December 4, 2012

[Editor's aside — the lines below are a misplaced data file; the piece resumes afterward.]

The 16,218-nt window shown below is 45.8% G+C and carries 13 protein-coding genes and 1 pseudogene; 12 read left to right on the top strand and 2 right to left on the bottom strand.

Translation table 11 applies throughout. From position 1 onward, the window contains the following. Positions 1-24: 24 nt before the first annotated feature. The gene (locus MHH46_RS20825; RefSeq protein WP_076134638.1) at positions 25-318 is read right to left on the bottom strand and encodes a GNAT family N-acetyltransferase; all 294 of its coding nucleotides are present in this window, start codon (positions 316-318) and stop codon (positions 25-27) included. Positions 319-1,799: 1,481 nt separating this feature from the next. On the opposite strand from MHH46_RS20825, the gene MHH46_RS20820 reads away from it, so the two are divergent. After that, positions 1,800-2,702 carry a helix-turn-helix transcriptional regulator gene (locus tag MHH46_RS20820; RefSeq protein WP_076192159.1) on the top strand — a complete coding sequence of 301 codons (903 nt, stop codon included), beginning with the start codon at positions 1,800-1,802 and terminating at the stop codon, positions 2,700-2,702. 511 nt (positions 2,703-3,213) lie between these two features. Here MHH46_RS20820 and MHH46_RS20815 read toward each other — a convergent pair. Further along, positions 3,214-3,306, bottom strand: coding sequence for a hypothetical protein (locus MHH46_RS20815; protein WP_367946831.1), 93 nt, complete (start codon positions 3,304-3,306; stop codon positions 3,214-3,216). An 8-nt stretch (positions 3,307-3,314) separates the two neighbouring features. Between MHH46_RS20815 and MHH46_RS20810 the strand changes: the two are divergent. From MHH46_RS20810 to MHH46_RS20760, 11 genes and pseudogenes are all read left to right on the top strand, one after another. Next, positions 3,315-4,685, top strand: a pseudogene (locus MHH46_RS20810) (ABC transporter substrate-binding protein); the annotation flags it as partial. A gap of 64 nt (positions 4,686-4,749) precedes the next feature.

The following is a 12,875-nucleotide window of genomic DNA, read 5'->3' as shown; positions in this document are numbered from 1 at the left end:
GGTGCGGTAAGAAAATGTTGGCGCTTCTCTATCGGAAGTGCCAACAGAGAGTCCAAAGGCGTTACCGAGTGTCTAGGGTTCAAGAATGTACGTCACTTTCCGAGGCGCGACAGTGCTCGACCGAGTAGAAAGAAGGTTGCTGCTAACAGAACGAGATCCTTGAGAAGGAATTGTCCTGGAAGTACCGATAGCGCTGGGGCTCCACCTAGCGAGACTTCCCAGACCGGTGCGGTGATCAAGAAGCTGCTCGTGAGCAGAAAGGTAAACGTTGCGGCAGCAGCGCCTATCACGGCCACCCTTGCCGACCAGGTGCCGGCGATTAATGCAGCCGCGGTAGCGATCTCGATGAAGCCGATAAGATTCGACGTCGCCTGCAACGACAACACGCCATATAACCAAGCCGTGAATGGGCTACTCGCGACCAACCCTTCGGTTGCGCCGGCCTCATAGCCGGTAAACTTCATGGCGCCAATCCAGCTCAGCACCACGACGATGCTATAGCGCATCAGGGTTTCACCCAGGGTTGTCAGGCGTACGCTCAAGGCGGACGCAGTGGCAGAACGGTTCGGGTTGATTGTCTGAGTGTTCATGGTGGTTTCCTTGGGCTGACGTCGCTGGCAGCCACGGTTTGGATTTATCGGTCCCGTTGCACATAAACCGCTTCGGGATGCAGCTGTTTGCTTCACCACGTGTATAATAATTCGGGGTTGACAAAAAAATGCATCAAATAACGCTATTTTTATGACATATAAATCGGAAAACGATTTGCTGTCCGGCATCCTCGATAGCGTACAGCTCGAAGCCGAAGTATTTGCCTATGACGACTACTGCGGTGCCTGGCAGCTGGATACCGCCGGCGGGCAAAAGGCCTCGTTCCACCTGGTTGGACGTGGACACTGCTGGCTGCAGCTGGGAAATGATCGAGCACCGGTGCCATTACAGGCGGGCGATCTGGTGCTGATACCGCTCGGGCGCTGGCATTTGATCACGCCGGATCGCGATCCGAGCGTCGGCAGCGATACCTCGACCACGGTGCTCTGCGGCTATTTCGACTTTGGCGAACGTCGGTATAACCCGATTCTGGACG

Australian pork producers are calling for an end to subsidised Canadian pork imports “We’ve already seen almost 20,000 tonnes of subsidised Canadian pork hit our supermarket shelves this year,” VFF Pig Group President John Bourke said. “Unlike Canadian farmers we don’t get any subsidies, yet we’re expected to accept the open entry of these imports.” In 2011 Canadian pork producers received $113 million in support payments, according to the Organisation for Economic Co-operation and Development (OECD). Australian Bureau of Statistics figures show that Canadian pork is Australia’s third highest pork import, behind the US and Denmark. The issue of Canadian subsidised pork imports is one of the key issues being discussed at international talks in Auckland this week between members of the Trans-Pacific Partnership (TPP). “It’s come to a head following Canada joining the TPP in June,” Mr Bourke said. “If they want to be part of the free-trade agreement they need to remove this subsidy, which is undermining Australian producers’ returns.” The TPP is a free-trade agreement established in 2005 between 11 countries in the Asia-Pacific region, including Australia and the US. “Canada’s position goes against the values on which the TPP was formed – removing barriers to trade and investment,” Mr Bourke said. “Subsidies deliver Canadian pork producers an unfair competitive advantage that needs to be changed.” The pork industry is worth $2 billion a year to the Australian economy, employing directly and indirectly more than 25,000 people. There are 500 registered active pig producers in Australia, with 22 per cent of the national pig herd in Victoria.